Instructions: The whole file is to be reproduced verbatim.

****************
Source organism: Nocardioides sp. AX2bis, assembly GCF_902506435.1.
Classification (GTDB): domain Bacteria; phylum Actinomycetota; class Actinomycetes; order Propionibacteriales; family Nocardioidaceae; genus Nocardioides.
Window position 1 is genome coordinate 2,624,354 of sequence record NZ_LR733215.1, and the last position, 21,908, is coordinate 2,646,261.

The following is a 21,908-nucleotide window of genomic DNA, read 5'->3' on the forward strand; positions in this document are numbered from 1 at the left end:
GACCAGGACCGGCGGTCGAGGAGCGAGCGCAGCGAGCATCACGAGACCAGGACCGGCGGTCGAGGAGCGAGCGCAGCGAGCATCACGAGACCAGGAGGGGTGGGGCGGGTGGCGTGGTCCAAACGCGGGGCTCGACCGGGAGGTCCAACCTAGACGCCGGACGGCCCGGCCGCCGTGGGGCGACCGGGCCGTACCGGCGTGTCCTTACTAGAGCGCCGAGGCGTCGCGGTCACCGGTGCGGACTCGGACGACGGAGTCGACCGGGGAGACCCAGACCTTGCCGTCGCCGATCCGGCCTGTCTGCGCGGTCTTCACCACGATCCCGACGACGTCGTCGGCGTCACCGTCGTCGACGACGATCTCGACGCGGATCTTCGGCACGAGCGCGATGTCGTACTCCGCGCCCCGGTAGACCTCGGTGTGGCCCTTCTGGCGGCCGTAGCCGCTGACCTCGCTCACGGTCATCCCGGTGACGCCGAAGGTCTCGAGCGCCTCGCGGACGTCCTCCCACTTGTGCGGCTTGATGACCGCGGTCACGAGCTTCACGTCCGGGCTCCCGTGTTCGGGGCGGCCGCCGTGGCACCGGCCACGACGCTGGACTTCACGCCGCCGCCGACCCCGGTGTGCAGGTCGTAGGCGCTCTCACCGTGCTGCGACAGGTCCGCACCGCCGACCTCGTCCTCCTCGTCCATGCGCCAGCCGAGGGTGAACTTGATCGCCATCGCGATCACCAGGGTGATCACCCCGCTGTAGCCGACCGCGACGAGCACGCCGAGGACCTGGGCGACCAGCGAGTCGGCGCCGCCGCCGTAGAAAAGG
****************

Source organism: Nocardioides sp. AX2bis, assembly GCF_902506435.1.
Classification (GTDB): domain Bacteria; phylum Actinomycetota; class Actinomycetes; order Propionibacteriales; family Nocardioidaceae; genus Nocardioides.
Window position 1 is genome coordinate 2,624,354 of sequence record NZ_LR733215.1, and the last position, 21,908, is coordinate 2,646,261.

The following is a 21,908-nucleotide window of genomic DNA, read 5'->3' on the forward strand; positions in this document are numbered from 1 at the left end:
GACCAGGACCGGCGGTCGAGGAGCGAGCGCAGCGAGCATCACGAGACCAGGACCGGCGGTCGAGGAGCGAGCGCAGCGAGCATCACGAGACCAGGAGGGGTGGGGCGGGTGGCGTGGTCCAAACGCGGGGCTCGACCGGGAGGTCCAACCTAGACGCCGGACGGCCCGGCCGCCGTGGGGCGACCGGGCCGTACCGGCGTGTCCTTACTAGAGCGCCGAGGCGTCGCGGTCACCGGTGCGGACTCGGACGACGGAGTCGACCGGGGAGACCCAGACCTTGCCGTCGCCGATCCGGCCTGTCTGCGCGGTCTTCACCACGATCCCGACGACGTCGTCGGCGTCACCGTCGTCGACGACGATCTCGACGCGGATCTTCGGCACGAGCGCGATGTCGTACTCCGCGCCCCGGTAGACCTCGGTGTGGCCCTTCTGGCGGCCGTAGCCGCTGACCTCGCTCACGGTCATCCCGGTGACGCCGAAGGTCTCGAGCGCCTCGCGGACGTCCTCCCACTTGTGCGGCTTGATGACCGCGGTCACGAGCTTCACGTCCGGGCTCCCGTGTTCGGGGCGGCCGCCGTGGCACCGGCCACGACGCTGGACTTCACGCCGCCGCCGACCCCGGTGTGCAGGTCGTAGGCGCTCTCACCGTGCTGCGACAGGTCCGCACCGCCGACCTCGTCCTCCTCGTCCATGCGCCAGCCGAGGGTGAACTTGATCGCCATCGCGATCACCAGGGTGATCACCCCGCTGTAGCCGACCGCGACGAGCACGCCGAGGACCTGGGCGACCAGCGAGTCGGCGCCGCCGCCGTAGAAAAGG